Amplifying Voices of Inmates with Disabilities (AVID) program of Disability Rights Washington established itself in 2014 to reform how county jails and state prisons throughout the state address the needs of inmates with disabilities and to fight on behalf of these vulnerable populations.
Among those are the South Correctional Entity (SCORE jail, its seven member cities of Auburn, Burien, Des Moines, Renton, SeaTac, Tukwila and Federal Way — the latter is leaving at the end of the year — and a number of contract agencies. The jail’s total capacity is 802 inmates.
Over a recent 20-month span, AVID trained its advocate’s eye on SCORE’s mental health and medical units, regularly sending in staff to visit the jail’s most secluded areas to assess the quality of care and housing the inmates there were getting.
And found some shortcomings.
But rather than resorting to litigation, said Heather McKimmie, director of the AVID program, AVID first identified the shortcomings and then called for changes at SCORE, which the jail quickly picked up and implemented.
Increasing its mental health staffing and committing resources, McKimmie said, enabled SCORE to open three mental health units, provide daily therapeutic programming and improve its provision of psychiatric medication.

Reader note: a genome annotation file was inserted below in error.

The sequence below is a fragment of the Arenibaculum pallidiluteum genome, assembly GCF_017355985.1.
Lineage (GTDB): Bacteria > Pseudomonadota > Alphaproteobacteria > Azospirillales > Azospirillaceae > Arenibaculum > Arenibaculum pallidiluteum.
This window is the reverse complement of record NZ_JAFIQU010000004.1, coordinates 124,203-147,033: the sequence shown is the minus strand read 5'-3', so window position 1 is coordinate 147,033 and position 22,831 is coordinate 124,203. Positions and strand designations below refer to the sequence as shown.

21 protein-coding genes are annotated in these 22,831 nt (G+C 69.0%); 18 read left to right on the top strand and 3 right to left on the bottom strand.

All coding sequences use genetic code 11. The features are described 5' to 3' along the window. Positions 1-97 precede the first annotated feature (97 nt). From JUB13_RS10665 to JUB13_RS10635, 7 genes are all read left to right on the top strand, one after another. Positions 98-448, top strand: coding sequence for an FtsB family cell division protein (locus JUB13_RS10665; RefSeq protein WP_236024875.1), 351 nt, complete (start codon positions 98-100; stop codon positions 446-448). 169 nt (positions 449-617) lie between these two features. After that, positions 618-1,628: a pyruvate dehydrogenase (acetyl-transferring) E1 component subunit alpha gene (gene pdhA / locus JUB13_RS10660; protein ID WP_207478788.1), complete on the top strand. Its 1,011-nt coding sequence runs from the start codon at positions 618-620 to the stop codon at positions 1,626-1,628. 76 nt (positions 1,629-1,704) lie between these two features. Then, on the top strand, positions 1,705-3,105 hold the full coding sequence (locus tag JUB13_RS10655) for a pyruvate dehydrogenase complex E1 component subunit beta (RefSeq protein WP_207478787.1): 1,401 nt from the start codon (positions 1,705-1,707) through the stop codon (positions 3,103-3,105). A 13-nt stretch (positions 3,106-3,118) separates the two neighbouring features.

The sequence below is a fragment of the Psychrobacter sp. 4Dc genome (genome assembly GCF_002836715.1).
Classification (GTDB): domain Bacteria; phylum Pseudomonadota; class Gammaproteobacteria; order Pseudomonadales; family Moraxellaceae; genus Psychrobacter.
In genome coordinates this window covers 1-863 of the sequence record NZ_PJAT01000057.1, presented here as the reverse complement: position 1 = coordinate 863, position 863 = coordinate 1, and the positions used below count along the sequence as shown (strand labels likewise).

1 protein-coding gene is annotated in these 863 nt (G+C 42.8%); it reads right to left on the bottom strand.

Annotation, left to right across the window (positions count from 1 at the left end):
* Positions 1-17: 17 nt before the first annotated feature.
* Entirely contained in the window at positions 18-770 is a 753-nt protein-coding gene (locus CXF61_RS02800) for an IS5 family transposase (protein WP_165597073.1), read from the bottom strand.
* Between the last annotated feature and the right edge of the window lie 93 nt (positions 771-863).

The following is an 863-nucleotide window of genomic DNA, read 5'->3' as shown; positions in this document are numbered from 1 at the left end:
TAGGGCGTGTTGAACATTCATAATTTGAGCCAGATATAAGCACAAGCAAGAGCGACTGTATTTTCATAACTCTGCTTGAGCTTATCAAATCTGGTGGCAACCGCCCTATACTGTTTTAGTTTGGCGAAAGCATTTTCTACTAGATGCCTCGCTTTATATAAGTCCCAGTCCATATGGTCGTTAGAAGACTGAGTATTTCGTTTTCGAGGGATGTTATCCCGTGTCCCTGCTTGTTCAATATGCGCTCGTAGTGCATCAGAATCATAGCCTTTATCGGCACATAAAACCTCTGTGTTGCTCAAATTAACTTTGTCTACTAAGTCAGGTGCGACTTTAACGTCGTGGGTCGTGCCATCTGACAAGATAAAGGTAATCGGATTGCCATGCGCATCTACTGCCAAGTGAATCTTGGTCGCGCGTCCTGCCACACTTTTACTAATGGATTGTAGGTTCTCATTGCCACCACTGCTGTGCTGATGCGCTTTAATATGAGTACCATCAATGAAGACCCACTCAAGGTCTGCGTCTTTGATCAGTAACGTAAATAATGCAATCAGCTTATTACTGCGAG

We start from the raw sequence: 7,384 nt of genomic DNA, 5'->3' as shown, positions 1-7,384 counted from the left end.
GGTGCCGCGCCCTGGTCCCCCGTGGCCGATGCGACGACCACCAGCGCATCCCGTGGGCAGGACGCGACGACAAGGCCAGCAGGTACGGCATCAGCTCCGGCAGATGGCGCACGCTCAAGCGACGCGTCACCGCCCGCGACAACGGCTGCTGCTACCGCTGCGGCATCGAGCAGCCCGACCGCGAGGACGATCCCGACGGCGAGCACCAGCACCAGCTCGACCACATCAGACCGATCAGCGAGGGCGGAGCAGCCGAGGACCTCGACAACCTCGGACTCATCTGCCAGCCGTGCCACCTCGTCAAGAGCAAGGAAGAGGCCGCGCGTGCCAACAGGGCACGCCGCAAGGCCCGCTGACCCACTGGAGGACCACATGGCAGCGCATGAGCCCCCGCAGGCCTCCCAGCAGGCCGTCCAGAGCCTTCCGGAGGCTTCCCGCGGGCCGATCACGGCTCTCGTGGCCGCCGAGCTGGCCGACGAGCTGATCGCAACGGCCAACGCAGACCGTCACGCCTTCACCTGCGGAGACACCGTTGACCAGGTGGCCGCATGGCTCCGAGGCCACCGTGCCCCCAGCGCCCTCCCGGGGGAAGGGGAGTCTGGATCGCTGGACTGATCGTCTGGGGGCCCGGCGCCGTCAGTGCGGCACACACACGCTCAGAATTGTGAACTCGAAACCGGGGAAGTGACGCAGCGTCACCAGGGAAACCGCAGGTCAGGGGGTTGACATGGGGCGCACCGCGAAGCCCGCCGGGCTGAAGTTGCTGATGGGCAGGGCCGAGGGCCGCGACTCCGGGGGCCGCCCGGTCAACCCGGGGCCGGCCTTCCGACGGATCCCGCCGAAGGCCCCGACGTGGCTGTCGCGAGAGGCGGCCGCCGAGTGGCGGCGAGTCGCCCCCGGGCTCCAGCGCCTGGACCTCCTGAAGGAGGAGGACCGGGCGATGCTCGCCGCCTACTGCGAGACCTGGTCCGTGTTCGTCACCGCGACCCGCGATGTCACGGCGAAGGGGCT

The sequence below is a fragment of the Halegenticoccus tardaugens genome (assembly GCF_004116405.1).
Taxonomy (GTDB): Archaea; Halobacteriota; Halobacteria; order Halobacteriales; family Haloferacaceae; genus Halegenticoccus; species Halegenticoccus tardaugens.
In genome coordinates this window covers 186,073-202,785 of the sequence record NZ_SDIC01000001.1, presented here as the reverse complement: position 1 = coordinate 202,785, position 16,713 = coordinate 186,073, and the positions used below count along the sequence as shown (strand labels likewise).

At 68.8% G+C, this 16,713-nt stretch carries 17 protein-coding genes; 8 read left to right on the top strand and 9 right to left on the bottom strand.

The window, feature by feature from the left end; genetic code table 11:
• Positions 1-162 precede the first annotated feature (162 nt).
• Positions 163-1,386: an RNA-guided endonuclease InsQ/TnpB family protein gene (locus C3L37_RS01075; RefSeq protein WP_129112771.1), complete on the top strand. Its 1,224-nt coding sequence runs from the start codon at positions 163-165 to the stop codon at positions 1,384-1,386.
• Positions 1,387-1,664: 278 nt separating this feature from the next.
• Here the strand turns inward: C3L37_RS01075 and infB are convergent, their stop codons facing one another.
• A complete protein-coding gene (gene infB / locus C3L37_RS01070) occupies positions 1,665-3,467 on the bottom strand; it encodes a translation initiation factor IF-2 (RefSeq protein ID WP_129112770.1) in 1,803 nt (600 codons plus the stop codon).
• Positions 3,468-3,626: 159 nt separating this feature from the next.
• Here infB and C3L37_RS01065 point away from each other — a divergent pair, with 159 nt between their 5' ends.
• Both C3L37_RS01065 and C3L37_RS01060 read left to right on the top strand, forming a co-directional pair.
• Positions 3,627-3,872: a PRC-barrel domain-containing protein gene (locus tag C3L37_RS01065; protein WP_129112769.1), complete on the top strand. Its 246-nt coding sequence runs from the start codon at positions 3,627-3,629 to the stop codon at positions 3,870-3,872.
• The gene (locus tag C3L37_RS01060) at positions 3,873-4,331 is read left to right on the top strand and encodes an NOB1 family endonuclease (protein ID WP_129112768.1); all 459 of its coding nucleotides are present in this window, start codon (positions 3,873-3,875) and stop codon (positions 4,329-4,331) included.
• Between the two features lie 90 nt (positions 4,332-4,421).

Likewise, she said, the jail sharply reduced its use of solitary confinement, especially for inmates with mental illness.
“By meeting with inmates in their housing units and reviewing jail records, we were able to present SCORE with a clear and verified picture of our concerns. This is how we are able to give our meetings more of a problem-solving, rather than adversarial, spirit when we sit down with SCORE or any other jail or prison around the state,” McKimmie said.
Those efforts did not go unnoticed.
Recently, the Foundation for the Improvement of Justice selected AVID among six individuals and organizations throughout the nation for the national 2019 Paul H. Chapman Award, an acknowledgement of the innovative advocacy that produced the reforms at SCORE.
McKimmie noted that AVID, the only entity in Washington state with broad federal authority to access both prisons and jails, also investigates allegations of abuse, neglect and rights violations and takes letters and collect calls from every prison and jail in the state.
During AVID’s first year, the program stopped state prisons from continuing the practice of punishing inmates for self-harm and suicide attempts. In the following years, AVID reviewed policies and monitored conditions at all 38 county jails in the state and issued seven reports with recommendations.